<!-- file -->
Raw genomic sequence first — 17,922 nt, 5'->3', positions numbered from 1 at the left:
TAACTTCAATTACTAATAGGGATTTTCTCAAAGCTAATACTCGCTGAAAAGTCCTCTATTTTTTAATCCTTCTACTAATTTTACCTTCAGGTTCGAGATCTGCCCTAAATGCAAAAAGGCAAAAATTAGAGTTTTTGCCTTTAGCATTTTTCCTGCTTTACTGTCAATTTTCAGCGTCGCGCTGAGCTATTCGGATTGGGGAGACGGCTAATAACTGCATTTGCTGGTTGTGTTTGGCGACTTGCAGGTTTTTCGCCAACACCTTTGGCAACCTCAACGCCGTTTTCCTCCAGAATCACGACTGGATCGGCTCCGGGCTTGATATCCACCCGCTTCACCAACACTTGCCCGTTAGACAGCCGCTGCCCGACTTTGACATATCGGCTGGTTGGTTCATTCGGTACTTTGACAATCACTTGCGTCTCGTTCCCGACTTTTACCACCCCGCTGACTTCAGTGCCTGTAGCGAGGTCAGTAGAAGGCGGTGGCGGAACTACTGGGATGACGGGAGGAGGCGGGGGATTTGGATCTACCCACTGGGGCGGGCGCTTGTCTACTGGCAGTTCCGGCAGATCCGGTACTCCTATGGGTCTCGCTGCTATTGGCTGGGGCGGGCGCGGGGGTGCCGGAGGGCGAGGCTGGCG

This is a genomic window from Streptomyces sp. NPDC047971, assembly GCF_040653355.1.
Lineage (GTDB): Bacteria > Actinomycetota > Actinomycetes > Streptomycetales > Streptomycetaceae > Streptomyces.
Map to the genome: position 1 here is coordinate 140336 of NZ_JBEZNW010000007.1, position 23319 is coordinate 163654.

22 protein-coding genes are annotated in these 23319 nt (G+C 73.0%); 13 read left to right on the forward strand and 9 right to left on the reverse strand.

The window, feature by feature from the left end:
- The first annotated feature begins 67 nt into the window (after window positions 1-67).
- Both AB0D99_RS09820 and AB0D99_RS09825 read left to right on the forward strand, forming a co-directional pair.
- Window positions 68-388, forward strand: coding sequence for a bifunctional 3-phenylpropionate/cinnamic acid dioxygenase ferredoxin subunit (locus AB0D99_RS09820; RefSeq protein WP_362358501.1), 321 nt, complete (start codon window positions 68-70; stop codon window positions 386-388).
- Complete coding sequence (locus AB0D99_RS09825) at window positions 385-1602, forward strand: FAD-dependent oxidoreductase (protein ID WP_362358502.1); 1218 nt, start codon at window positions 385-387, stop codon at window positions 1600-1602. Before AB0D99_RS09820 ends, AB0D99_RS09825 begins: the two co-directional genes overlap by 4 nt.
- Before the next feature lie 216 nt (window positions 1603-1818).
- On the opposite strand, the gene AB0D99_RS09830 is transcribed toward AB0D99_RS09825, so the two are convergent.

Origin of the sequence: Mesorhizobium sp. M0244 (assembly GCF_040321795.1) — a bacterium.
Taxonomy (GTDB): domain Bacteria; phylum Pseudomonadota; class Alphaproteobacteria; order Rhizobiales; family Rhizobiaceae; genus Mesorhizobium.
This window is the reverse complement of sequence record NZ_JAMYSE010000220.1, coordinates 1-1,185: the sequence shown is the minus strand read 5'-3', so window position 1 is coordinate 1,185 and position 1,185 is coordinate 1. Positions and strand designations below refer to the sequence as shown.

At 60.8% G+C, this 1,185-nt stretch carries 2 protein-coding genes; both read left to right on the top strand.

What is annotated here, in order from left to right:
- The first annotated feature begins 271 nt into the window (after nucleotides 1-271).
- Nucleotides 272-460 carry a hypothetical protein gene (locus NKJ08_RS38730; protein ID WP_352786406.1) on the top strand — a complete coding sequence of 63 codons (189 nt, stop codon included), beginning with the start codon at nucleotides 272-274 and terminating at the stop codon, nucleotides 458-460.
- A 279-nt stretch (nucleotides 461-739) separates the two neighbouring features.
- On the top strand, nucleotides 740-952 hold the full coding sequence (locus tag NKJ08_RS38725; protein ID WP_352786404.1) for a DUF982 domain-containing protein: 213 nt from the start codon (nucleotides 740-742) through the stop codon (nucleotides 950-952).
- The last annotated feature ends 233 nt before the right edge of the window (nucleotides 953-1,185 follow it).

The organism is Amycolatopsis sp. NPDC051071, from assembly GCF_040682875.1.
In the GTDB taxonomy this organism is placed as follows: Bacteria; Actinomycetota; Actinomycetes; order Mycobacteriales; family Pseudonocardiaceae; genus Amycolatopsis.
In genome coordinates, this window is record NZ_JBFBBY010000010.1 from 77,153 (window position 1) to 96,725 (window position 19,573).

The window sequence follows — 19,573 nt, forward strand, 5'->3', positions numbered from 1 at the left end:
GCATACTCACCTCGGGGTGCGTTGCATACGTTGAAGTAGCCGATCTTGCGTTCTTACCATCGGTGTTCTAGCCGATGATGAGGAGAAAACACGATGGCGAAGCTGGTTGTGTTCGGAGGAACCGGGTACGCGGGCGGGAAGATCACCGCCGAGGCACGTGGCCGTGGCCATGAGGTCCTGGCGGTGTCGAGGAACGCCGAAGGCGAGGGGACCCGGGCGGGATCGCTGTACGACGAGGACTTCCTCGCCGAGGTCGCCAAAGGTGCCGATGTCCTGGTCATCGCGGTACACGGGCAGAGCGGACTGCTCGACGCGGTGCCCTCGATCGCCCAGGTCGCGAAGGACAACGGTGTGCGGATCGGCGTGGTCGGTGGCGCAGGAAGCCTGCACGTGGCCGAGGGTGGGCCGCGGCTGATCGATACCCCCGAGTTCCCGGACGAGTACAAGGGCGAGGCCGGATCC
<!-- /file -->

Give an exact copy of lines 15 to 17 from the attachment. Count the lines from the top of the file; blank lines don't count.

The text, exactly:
Taxonomy (GTDB): domain Bacteria; phylum Pseudomonadota; class Alphaproteobacteria; order Rhizobiales; family Rhizobiaceae; genus Mesorhizobium.
This window is the reverse complement of sequence record NZ_JAMYSE010000220.1, coordinates 1-1,185: the sequence shown is the minus strand read 5'-3', so window position 1 is coordinate 1,185 and position 1,185 is coordinate 1. Positions and strand designations below refer to the sequence as shown.

At 60.8% G+C, this 1,185-nt stretch carries 2 protein-coding genes; both read left to right on the top strand.